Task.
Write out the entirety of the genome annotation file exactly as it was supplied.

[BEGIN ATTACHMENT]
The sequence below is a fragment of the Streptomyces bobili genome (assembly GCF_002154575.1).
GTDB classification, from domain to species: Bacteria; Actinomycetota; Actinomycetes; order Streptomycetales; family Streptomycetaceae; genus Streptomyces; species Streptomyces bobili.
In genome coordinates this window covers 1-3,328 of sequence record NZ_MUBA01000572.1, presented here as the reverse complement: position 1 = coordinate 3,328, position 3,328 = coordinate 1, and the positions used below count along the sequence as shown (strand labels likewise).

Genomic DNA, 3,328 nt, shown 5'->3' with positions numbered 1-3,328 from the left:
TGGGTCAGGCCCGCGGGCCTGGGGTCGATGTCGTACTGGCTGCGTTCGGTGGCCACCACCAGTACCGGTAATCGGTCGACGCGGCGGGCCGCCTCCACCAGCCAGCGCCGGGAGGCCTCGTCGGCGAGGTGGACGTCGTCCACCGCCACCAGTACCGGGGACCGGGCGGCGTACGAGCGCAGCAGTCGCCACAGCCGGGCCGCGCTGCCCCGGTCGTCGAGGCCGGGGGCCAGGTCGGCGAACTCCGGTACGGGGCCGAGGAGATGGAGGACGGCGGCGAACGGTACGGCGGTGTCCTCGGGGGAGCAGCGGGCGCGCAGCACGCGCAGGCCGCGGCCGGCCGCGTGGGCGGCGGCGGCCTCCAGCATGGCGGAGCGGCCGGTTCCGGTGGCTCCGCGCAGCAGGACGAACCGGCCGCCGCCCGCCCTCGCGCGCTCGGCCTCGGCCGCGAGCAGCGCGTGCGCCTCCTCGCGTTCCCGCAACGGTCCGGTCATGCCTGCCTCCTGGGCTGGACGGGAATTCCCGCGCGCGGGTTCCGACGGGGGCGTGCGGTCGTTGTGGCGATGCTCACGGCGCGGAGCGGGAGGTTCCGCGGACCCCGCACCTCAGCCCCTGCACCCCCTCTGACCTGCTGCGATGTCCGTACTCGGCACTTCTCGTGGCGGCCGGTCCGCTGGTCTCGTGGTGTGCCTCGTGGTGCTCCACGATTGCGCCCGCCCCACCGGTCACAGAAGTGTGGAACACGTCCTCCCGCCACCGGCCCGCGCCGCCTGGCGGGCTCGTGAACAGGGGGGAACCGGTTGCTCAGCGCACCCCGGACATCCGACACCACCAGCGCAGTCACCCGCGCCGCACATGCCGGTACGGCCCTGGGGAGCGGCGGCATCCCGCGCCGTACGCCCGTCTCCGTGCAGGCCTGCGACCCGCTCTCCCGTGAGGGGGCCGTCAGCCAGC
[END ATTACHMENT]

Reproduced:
The sequence below is a fragment of the Streptomyces bobili genome (assembly GCF_002154575.1).
GTDB classification, from domain to species: Bacteria; Actinomycetota; Actinomycetes; order Streptomycetales; family Streptomycetaceae; genus Streptomyces; species Streptomyces bobili.
In genome coordinates this window covers 1-3,328 of sequence record NZ_MUBA01000572.1, presented here as the reverse complement: position 1 = coordinate 3,328, position 3,328 = coordinate 1, and the positions used below count along the sequence as shown (strand labels likewise).

Genomic DNA, 3,328 nt, shown 5'->3' with positions numbered 1-3,328 from the left:
TGGGTCAGGCCCGCGGGCCTGGGGTCGATGTCGTACTGGCTGCGTTCGGTGGCCACCACCAGTACCGGTAATCGGTCGACGCGGCGGGCCGCCTCCACCAGCCAGCGCCGGGAGGCCTCGTCGGCGAGGTGGACGTCGTCCACCGCCACCAGTACCGGGGACCGGGCGGCGTACGAGCGCAGCAGTCGCCACAGCCGGGCCGCGCTGCCCCGGTCGTCGAGGCCGGGGGCCAGGTCGGCGAACTCCGGTACGGGGCCGAGGAGATGGAGGACGGCGGCGAACGGTACGGCGGTGTCCTCGGGGGAGCAGCGGGCGCGCAGCACGCGCAGGCCGCGGCCGGCCGCGTGGGCGGCGGCGGCCTCCAGCATGGCGGAGCGGCCGGTTCCGGTGGCTCCGCGCAGCAGGACGAACCGGCCGCCGCCCGCCCTCGCGCGCTCGGCCTCGGCCGCGAGCAGCGCGTGCGCCTCCTCGCGTTCCCGCAACGGTCCGGTCATGCCTGCCTCCTGGGCTGGACGGGAATTCCCGCGCGCGGGTTCCGACGGGGGCGTGCGGTCGTTGTGGCGATGCTCACGGCGCGGAGCGGGAGGTTCCGCGGACCCCGCACCTCAGCCCCTGCACCCCCTCTGACCTGCTGCGATGTCCGTACTCGGCACTTCTCGTGGCGGCCGGTCCGCTGGTCTCGTGGTGTGCCTCGTGGTGCTCCACGATTGCGCCCGCCCCACCGGTCACAGAAGTGTGGAACACGTCCTCCCGCCACCGGCCCGCGCCGCCTGGCGGGCTCGTGAACAGGGGGGAACCGGTTGCTCAGCGCACCCCGGACATCCGACACCACCAGCGCAGTCACCCGCGCCGCACATGCCGGTACGGCCCTGGGGAGCGGCGGCATCCCGCGCCGTACGCCCGTCTCCGTGCAGGCCTGCGACCCGCTCTCCCGTGAGGGGGCCGTCAGCCAGC